Big Ten embraces College Football Playoff expansion
INDIANAPOLIS -- The Big Ten is mostly embracing the notion of College Football Playoff expansion.
Commissioner Kevin Warren has not definitively backed the proposal to grow the CFP from four to 12 teams, wanting to give time for his constituents to chime in.
Coaches seem to like the idea, including the one current Big Ten coach who has been there.
'I like having a little more wiggle room,' Ohio State coach Ryan Day said.
The calls for playoff expansion started in the Big Ten a few years back when the conference's champion was shutout of the four-team field three straight seasons. Then-Commissioner Jim Delany didn't publicly crusade to blow up the system, but he made it known that a playoff that didn't include the Big Ten champ needed re-working.
Some coaches and athletic directors in the conference jumped on board and became more vocal advocates, including Northwestern's Pat Fitzgerald.
'I'm a huge fan,' said Fitzgerald, whose Wildcats have won two Big Ten West titles and lost two Big Ten championship games in the last three years. 'I'm not surprised about the schools that are against it. That's another shocker.'
There hasn't been much push back against expansion, but earlier this week Clemson coach Dabo Swinney said he wasn't sure were even four teams worthy of playing for a national championship in most seasons.
Alabama, Clemson, Ohio State and Oklahoma have dominated the playoff era, combining for 20 total appearances over seven seasons.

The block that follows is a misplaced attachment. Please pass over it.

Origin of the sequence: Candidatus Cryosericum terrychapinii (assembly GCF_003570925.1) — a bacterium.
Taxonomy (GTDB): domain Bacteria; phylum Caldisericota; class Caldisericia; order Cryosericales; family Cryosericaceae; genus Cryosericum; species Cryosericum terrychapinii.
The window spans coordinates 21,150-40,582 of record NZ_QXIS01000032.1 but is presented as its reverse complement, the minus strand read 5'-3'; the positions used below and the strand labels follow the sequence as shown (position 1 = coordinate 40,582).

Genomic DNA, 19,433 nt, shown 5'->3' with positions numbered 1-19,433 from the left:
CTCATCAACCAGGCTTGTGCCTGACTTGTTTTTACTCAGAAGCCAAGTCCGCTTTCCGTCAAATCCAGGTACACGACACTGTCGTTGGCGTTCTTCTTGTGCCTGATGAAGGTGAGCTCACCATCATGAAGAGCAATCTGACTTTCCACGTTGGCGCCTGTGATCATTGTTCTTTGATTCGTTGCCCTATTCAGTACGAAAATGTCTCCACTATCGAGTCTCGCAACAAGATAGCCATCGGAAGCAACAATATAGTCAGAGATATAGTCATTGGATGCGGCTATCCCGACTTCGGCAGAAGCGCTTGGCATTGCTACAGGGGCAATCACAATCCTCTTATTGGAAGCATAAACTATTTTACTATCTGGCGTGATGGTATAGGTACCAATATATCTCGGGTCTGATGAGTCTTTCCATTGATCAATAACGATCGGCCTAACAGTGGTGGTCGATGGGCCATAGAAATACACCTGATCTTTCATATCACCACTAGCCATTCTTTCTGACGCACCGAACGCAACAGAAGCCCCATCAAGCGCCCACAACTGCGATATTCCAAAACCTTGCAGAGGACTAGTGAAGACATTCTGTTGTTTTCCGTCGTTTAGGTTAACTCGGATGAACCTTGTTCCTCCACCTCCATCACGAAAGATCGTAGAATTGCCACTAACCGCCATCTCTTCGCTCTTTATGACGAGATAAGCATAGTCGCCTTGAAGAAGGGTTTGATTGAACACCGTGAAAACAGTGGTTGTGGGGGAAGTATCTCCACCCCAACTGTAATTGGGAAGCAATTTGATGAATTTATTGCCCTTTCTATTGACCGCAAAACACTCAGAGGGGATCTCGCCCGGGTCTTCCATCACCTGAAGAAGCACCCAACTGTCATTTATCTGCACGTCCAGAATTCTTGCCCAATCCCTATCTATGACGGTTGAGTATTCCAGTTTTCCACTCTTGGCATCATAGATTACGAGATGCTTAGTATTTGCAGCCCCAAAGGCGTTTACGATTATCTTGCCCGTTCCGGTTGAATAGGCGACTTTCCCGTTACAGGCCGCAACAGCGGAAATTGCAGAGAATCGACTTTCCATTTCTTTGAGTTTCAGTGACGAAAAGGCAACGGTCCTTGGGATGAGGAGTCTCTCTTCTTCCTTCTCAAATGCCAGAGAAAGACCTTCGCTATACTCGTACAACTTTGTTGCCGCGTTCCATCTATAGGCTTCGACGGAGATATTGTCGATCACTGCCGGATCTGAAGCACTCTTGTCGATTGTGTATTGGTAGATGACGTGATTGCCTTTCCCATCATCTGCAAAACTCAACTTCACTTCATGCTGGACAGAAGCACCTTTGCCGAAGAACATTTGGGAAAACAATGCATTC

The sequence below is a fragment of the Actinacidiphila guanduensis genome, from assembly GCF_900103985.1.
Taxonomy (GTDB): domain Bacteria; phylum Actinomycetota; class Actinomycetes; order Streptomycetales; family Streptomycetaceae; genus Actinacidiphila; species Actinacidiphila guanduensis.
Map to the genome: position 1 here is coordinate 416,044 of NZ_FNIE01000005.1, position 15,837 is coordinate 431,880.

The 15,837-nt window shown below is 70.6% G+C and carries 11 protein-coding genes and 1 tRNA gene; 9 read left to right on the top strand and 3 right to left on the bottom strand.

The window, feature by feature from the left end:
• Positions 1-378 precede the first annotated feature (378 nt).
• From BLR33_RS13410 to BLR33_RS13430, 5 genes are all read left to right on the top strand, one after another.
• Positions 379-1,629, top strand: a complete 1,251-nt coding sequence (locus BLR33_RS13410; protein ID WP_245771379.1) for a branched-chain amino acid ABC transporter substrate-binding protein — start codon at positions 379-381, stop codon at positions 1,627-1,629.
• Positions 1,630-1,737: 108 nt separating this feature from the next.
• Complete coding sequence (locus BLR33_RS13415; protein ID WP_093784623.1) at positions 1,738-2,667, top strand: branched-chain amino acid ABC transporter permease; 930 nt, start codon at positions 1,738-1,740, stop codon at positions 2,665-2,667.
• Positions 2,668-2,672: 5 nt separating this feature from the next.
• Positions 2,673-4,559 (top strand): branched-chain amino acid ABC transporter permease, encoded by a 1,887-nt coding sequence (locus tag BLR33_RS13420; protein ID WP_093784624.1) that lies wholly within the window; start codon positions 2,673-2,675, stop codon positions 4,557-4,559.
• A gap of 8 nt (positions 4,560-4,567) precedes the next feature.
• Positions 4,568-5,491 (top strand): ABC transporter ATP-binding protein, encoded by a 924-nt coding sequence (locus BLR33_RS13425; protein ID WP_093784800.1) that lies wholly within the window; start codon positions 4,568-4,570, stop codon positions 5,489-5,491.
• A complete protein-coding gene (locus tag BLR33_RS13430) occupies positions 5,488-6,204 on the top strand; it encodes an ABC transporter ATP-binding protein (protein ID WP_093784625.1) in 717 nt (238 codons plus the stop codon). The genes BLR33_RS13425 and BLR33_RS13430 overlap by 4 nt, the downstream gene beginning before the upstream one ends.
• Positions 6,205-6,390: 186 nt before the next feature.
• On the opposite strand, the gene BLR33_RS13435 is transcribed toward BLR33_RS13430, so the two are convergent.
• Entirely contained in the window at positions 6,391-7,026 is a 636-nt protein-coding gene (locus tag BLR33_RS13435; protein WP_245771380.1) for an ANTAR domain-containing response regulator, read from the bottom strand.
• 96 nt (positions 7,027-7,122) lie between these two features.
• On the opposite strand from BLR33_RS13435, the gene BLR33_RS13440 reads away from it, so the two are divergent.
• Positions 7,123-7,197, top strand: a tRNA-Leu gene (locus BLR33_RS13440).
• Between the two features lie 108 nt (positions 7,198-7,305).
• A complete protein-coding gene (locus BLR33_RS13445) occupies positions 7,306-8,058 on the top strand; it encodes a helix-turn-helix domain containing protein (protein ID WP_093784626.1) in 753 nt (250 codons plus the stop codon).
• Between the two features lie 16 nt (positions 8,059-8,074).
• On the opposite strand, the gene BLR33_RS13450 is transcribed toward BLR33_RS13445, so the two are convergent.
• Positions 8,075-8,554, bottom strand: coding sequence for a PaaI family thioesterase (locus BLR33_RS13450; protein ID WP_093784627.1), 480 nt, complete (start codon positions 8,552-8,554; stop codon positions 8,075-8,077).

Fitzgerald has a program that lives among the middle class of college football: Good enough to make run that could have their fans thinking playoff in November in some seasons, but clearly not among the elite few that are regularly making it.
He has some questions, including how many games would end up on the schedule is the playoff is expanded - a move that would have early-round games.
"You're going to have more teams playing more games. What are we doing in the offseason? How much time are we taking? Are we talking the first few games on college campuses? I'd love to bring some guys up from the South to Chicago in December,' Fitzgerald said. 'I'd love it. I'd do cartwheels.'
The College Football Playoff management committees, which Warren is part of, have said it won't be until early fall before an expansion plan could be approved and the earliest implementation would be the 2023 season.
A glance at the recruiting rankings for the class of 2022 will find four Big Ten teams in the top 12.
Ohio State and Penn State are Nos. 1 and 2 in the 247 Sports composite rankings. Not shocking.
Michigan comes in at 11. Pretty routine for the Wolverines.
At No. 12 is Rutgers. Yes, the Scarlet Knights are killing it on the recruiting trail in Year 2 of Greg Schiano's second stint as coach.
Rutgers has 15 players committed, including five four-star prospects. Those four-stars include the No. 1 player in the state of New Jersey, offensive lineman Jacob Allen from Princeton. The Scarlet Knights also have two more verbal commitments from a couple of top-10 rated players in the their home state.
Schiano said working for a few years under Urban Meyer at Ohio State, he stole a few ideas about effective recruiting.
"I have said this before, I thought I was one of the hardest-working recruiters in the business and when I worked for Urban I saw a guy that trumped me for sure," Schiano said. 'So great experience and I'm excited about the players we're bringing in.'